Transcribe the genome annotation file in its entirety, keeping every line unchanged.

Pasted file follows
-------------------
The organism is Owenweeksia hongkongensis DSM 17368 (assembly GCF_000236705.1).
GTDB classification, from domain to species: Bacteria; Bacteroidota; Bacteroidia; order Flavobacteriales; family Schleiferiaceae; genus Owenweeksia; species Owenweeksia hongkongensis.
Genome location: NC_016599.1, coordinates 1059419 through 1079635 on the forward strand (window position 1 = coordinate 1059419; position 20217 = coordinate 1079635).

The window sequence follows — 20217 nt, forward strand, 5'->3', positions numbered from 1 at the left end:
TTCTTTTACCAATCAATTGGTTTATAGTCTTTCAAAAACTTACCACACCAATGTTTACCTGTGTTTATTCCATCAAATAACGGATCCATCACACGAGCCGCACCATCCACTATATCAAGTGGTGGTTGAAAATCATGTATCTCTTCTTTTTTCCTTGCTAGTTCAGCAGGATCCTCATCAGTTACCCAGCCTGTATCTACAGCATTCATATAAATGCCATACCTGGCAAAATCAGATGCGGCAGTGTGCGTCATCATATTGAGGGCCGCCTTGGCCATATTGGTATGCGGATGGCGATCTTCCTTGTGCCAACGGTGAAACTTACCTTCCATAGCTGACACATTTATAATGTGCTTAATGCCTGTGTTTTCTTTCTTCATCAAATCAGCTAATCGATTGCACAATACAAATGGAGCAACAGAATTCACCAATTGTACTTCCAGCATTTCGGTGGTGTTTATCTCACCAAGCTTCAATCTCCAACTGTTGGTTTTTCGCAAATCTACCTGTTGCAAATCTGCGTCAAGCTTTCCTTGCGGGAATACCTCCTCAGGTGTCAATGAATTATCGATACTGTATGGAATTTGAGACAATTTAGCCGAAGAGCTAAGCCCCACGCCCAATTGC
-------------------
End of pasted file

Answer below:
The organism is Owenweeksia hongkongensis DSM 17368 (assembly GCF_000236705.1).
GTDB classification, from domain to species: Bacteria; Bacteroidota; Bacteroidia; order Flavobacteriales; family Schleiferiaceae; genus Owenweeksia; species Owenweeksia hongkongensis.
Genome location: NC_016599.1, coordinates 1059419 through 1079635 on the forward strand (window position 1 = coordinate 1059419; position 20217 = coordinate 1079635).

The window sequence follows — 20217 nt, forward strand, 5'->3', positions numbered from 1 at the left end:
TTCTTTTACCAATCAATTGGTTTATAGTCTTTCAAAAACTTACCACACCAATGTTTACCTGTGTTTATTCCATCAAATAACGGATCCATCACACGAGCCGCACCATCCACTATATCAAGTGGTGGTTGAAAATCATGTATCTCTTCTTTTTTCCTTGCTAGTTCAGCAGGATCCTCATCAGTTACCCAGCCTGTATCTACAGCATTCATATAAATGCCATACCTGGCAAAATCAGATGCGGCAGTGTGCGTCATCATATTGAGGGCCGCCTTGGCCATATTGGTATGCGGATGGCGATCTTCCTTGTGCCAACGGTGAAACTTACCTTCCATAGCTGACACATTTATAATGTGCTTAATGCCTGTGTTTTCTTTCTTCATCAAATCAGCTAATCGATTGCACAATACAAATGGAGCAACAGAATTCACCAATTGTACTTCCAGCATTTCGGTGGTGTTTATCTCACCAAGCTTCAATCTCCAACTGTTGGTTTTTCGCAAATCTACCTGTTGCAAATCTGCGTCAAGCTTTCCTTGCGGGAATACCTCCTCAGGTGTCAATGAATTATCGATACTGTATGGAATTTGAGACAATTTAGCCGAAGAGCTAAGCCCCACGCCCAATTGC